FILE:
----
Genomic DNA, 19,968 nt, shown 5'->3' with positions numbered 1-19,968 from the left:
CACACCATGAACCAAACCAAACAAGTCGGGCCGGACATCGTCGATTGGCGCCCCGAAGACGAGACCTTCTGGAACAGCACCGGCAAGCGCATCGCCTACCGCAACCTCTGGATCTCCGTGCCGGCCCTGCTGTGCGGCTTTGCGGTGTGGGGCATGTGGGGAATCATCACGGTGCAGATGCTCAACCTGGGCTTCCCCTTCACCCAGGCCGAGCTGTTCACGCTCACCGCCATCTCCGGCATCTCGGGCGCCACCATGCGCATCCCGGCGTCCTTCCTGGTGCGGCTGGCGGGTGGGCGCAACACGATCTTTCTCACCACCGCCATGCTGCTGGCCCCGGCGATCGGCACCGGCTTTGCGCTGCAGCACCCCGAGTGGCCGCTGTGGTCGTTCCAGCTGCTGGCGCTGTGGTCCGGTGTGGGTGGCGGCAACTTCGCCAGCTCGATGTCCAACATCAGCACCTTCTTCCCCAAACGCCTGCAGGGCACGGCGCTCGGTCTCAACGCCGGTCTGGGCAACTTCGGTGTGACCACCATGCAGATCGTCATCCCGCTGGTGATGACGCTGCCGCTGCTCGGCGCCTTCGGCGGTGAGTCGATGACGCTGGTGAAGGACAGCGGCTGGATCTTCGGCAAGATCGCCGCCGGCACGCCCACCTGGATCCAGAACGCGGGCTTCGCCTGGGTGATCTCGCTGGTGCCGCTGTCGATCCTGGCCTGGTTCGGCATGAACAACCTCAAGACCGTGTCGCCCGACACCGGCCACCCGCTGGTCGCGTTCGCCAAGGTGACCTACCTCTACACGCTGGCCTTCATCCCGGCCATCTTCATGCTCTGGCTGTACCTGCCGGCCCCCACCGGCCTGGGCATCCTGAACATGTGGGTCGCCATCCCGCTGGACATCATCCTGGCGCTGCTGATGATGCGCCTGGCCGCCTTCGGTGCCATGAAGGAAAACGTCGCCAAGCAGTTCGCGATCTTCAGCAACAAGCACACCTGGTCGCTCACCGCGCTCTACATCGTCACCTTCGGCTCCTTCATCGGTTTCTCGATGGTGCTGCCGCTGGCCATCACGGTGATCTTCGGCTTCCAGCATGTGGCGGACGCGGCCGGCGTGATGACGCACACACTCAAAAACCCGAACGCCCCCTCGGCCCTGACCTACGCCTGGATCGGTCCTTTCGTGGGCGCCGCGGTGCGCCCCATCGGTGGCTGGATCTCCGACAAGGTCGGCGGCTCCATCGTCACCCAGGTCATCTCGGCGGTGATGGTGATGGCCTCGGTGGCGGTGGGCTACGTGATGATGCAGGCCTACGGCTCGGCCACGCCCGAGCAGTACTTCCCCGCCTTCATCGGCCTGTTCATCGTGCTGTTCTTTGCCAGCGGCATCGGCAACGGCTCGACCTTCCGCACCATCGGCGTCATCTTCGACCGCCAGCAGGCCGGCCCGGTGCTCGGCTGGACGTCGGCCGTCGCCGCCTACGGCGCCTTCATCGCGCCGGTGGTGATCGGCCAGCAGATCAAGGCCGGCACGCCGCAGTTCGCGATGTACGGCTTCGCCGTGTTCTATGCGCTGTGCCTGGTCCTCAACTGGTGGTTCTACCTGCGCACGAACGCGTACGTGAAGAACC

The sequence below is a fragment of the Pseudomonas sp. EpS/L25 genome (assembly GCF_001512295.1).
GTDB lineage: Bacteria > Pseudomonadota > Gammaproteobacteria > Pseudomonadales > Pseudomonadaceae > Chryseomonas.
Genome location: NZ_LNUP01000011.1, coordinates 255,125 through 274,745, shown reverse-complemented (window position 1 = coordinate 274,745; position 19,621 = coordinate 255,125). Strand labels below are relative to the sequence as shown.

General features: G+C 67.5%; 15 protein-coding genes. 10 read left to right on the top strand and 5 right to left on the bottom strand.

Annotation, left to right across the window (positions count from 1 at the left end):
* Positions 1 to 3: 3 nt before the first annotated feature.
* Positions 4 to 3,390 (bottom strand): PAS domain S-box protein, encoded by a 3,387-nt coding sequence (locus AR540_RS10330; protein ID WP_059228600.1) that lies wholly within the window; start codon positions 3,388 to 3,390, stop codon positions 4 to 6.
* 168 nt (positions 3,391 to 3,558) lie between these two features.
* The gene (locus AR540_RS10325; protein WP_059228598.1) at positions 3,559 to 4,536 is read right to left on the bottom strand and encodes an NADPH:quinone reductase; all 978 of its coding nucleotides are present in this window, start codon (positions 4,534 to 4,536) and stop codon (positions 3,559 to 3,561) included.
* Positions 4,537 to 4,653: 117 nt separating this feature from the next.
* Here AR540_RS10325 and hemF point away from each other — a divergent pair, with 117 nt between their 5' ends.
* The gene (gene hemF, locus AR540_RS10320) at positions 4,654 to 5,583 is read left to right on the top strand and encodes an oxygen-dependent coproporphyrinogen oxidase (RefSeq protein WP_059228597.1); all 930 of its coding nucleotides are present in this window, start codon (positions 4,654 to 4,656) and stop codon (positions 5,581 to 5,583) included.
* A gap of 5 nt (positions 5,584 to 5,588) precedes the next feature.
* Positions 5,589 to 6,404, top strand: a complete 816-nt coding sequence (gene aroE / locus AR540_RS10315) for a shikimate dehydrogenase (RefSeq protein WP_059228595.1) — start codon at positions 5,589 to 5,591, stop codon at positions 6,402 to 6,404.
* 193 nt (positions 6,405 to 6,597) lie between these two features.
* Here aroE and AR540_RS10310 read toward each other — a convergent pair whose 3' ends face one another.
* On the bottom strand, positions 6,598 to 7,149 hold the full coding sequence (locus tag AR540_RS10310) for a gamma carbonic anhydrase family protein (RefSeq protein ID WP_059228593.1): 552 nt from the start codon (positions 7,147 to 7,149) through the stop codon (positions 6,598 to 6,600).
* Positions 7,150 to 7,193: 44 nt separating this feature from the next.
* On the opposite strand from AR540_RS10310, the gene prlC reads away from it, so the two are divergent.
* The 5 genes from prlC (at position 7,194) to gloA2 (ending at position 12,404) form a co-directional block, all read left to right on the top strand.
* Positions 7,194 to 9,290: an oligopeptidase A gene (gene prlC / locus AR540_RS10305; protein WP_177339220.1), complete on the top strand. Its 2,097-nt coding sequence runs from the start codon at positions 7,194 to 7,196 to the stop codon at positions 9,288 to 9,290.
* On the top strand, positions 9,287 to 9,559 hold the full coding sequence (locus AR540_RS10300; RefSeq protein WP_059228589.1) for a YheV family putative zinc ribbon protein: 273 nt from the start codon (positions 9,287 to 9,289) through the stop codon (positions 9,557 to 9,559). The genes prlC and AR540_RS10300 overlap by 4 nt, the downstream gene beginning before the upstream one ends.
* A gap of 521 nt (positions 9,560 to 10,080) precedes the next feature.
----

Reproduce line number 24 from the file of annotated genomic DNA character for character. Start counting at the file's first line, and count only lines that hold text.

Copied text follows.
* On the top strand, positions 9,287 to 9,559 hold the full coding sequence (locus AR540_RS10300; RefSeq protein WP_059228589.1) for a YheV family putative zinc ribbon protein: 273 nt from the start codon (positions 9,287 to 9,289) through the stop codon (positions 9,557 to 9,559). The genes prlC and AR540_RS10300 overlap by 4 nt, the downstream gene beginning before the upstream one ends.